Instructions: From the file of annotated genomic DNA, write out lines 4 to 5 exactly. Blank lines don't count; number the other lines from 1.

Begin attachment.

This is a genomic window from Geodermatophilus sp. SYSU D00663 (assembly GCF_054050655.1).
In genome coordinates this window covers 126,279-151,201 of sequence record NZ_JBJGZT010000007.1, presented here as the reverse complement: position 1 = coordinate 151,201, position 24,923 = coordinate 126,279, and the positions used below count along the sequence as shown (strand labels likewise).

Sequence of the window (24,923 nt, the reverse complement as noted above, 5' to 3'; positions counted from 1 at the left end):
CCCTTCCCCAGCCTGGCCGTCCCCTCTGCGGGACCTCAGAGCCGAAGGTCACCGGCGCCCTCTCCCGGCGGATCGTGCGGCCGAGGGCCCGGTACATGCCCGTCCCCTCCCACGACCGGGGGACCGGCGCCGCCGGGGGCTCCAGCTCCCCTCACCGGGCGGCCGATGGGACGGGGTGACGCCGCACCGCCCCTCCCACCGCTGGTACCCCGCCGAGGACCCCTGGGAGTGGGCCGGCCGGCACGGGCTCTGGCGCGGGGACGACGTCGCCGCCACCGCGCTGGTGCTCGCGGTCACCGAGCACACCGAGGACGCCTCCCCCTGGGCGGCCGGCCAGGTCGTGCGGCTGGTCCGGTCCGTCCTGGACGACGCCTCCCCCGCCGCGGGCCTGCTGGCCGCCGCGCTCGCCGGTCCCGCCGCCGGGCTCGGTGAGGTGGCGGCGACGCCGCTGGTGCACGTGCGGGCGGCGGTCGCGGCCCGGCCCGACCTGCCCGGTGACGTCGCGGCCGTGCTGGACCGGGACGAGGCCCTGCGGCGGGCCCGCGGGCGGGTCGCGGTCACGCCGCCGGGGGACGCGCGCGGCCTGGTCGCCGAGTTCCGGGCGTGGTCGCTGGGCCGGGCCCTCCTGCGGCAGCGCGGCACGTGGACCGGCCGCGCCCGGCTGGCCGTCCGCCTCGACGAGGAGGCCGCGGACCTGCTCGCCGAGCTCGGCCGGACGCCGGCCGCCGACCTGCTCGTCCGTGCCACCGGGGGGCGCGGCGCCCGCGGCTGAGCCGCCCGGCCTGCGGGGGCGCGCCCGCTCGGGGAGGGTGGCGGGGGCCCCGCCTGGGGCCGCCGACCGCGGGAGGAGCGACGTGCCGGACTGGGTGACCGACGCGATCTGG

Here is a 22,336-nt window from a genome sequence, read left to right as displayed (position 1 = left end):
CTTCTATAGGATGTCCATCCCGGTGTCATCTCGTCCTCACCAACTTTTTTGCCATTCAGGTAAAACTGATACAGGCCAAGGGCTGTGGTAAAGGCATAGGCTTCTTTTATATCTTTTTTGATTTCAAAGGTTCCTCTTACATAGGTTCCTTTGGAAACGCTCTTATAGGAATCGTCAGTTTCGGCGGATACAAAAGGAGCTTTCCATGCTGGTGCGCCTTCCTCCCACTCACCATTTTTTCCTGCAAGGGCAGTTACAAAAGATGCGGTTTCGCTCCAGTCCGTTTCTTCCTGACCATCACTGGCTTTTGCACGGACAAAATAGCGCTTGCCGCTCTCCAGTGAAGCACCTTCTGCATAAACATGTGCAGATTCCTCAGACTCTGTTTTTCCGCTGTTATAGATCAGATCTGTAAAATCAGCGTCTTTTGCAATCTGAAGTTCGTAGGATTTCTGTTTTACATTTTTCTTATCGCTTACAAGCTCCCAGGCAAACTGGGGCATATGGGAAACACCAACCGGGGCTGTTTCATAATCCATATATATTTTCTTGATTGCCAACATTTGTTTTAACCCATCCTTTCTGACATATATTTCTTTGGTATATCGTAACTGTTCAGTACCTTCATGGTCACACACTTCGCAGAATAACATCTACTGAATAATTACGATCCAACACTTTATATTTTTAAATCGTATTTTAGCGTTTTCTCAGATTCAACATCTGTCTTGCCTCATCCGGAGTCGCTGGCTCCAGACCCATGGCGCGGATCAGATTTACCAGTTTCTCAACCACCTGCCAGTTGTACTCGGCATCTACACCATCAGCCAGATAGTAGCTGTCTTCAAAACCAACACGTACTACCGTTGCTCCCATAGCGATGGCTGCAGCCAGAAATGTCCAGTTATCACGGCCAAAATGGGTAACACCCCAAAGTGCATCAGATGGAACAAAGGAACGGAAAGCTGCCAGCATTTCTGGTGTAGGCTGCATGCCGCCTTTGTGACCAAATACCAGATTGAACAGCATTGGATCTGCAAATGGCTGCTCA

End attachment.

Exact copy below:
CCCTTCCCCAGCCTGGCCGTCCCCTCTGCGGGACCTCAGAGCCGAAGGTCACCGGCGCCCTCTCCCGGCGGATCGTGCGGCCGAGGGCCCGGTACATGCCCGTCCCCTCCCACGACCGGGGGACCGGCGCCGCCGGGGGCTCCAGCTCCCCTCACCGGGCGGCCGATGGGACGGGGTGACGCCGCACCGCCCCTCCCACCGCTGGTACCCCGCCGAGGACCCCTGGGAGTGGGCCGGCCGGCACGGGCTCTGGCGCGGGGACGACGTCGCCGCCACCGCGCTGGTGCTCGCGGTCACCGAGCACACCGAGGACGCCTCCCCCTGGGCGGCCGGCCAGGTCGTGCGGCTGGTCCGGTCCGTCCTGGACGACGCCTCCCCCGCCGCGGGCCTGCTGGCCGCCGCGCTCGCCGGTCCCGCCGCCGGGCTCGGTGAGGTGGCGGCGACGCCGCTGGTGCACGTGCGGGCGGCGGTCGCGGCCCGGCCCGACCTGCCCGGTGACGTCGCGGCCGTGCTGGACCGGGACGAGGCCCTGCGGCGGGCCCGCGGGCGGGTCGCGGTCACGCCGCCGGGGGACGCGCGCGGCCTGGTCGCCGAGTTCCGGGCGTGGTCGCTGGGCCGGGCCCTCCTGCGGCAGCGCGGCACGTGGACCGGCCGCGCCCGGCTGGCCGTCCGCCTCGACGAGGAGGCCGCGGACCTGCTCGCCGAGCTCGGCCGGACGCCGGCCGCCGACCTGCTCGTCCGTGCCACCGGGGGGCGCGGCGCCCGCGGCTGAGCCGCCCGGCCTGCGGGGGCGCGCCCGCTCGGGGAGGGTGGCGGGGGCCCCGCCTGGGGCCGCCGACCGCGGGAGGAGCGACGTGCCGGACTGGGTGACCGACGCGATCTGG

Here is a 22,336-nt window from a genome sequence, read left to right as displayed (position 1 = left end):